Daily Archives: September 27, 2012

Author Yvonne Mason

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The eldest of five children, Yvonne was born May 17, 1951 in Atlanta, Georgia. Raised in East Point, Georgia, she moved to Jackson County, Ga. until 2006 then moved to Port St. Lucie, Florida where she currently makes her home.

I have an Associate’s Degree in Criminal Justice, I am a Bounty Hunter and a Published Author.

My first book Stan’s Story, A Touch of Love was released last year, I have just released Tangled Minds. A nove. In September Brilliant Insanity will be released and I am currently working on the Gerard Schaefer story.

The Pink Canary is the latest in the eclectic collection of books written by Yvonne Mason. She can take any subject and make it interesting to the reader. This latest work of fiction has two characters based on real people but the action and laughter are pure fiction. It is a great read and for anyone who loves drag or drag queens it is a must read.



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Posted by on September 27, 2012 in Writer/Author


Gary D. Henry

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Why Do IWrite?Some write for the grandeur of thinking your writings might be the next classic novel or maybe the potential of seeing the words you wrote presented on the silver screen. Possibly the money you hope you will amass with a perceived talent is the goal? These things are quite possible if one of your novels shook the world’s imagination.

Might I suggest another reason? The absolute pleasure of knowing in a hundred years, when we all are dust, a reader will pick up a book written by you and be fascinated by a story which makes them believe in the power of words. The novel needn’t be a best seller nor does it need to be written by a well-known, celebrated author. Taking a someone to the point where they shed a tear, laugh or long for a time when life was a little bit better, transcends generations.

To a future reader, the book would be a window to another era or an unread adventure longing to be lived. New discoveries in the next century will difficult to find. A tome from an obscure author from an earlier time who plied his thoughts on paper and hoped people would be affected in one way or another, could be that discovery.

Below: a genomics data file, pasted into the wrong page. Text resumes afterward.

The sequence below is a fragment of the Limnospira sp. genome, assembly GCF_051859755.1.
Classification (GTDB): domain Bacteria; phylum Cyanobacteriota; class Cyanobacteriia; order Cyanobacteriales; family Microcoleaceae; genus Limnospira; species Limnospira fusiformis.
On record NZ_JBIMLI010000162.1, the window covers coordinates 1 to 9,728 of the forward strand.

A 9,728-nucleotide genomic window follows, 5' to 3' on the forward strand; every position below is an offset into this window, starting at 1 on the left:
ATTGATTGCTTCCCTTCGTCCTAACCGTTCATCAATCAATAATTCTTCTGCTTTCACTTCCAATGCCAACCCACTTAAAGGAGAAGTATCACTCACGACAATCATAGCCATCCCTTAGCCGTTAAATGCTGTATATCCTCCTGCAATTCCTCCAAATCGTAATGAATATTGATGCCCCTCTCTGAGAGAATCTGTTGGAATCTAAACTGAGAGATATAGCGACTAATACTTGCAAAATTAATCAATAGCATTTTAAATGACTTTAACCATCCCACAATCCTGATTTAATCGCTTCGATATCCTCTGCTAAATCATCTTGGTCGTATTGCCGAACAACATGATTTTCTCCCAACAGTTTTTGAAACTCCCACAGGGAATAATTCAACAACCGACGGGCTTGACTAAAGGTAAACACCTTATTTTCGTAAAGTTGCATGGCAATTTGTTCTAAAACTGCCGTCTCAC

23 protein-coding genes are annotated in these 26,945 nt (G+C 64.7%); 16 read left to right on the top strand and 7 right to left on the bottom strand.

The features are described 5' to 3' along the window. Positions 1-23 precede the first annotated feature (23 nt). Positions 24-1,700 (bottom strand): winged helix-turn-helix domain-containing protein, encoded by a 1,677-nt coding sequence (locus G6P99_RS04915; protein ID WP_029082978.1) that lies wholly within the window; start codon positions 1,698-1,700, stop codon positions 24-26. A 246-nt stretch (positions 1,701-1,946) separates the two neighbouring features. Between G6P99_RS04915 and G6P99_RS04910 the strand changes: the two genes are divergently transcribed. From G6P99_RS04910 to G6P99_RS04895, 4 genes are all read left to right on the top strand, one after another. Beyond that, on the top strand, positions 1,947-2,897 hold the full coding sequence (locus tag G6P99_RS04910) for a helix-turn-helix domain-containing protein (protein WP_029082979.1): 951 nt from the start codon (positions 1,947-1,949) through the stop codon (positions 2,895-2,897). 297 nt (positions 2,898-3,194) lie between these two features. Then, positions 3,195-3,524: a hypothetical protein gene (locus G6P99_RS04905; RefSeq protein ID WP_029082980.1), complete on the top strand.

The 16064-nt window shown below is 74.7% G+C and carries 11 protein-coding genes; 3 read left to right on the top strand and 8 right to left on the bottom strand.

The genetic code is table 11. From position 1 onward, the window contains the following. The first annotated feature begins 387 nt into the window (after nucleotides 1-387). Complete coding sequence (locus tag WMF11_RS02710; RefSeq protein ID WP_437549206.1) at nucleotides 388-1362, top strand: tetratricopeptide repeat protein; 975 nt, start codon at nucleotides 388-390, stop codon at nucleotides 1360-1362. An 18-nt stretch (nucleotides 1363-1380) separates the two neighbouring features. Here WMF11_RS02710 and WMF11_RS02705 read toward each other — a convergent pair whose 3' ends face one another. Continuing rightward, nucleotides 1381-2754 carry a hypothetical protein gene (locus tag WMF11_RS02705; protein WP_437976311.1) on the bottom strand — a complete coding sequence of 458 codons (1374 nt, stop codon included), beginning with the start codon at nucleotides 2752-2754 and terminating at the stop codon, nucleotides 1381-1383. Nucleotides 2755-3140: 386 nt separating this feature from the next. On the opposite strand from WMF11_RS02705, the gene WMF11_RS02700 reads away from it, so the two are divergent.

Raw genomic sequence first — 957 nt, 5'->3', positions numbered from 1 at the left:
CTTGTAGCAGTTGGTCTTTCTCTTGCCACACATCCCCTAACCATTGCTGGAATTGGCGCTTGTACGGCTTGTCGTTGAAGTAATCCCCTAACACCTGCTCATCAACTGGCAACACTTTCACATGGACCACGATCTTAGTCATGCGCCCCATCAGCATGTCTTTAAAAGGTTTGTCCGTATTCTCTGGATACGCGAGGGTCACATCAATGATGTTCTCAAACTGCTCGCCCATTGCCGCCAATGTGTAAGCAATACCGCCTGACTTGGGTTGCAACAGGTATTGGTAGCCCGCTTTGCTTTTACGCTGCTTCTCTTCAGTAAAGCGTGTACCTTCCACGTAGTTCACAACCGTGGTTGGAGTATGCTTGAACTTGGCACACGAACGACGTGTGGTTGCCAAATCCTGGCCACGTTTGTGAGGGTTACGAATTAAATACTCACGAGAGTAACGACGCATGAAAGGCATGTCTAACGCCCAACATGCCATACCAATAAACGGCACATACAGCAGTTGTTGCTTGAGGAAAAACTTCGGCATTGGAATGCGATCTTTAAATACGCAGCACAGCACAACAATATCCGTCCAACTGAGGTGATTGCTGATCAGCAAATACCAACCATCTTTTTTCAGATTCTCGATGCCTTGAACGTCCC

I wonder if the literary genius’ of the past thought of future generations when they penned their extraordinary books? We write for the masses for myriad of reasons, some write for the praise and some for the potential riches associated with their creative thoughts. We all want instant success to validate our efforts in our era but the focus of a writer wanders well beyond their realm. An author writes for an eternity and for the people who can see the fantasy well after his or her present-day audiences have passed.

Should one person pick up a dusty, seldom read novel from a century past, written by a little known and obscure author, then he or she would achieve the greatest accolade ever bestowed upon an author. Remembrance and connecting with not only his generation but generations yet to come. This is the real gift that a writer should remember after their last story is told. A sense of immortality is achieved when a representative of a future time opens a book and turns the pages and takes generation after generation to places where the author always wanted to take them.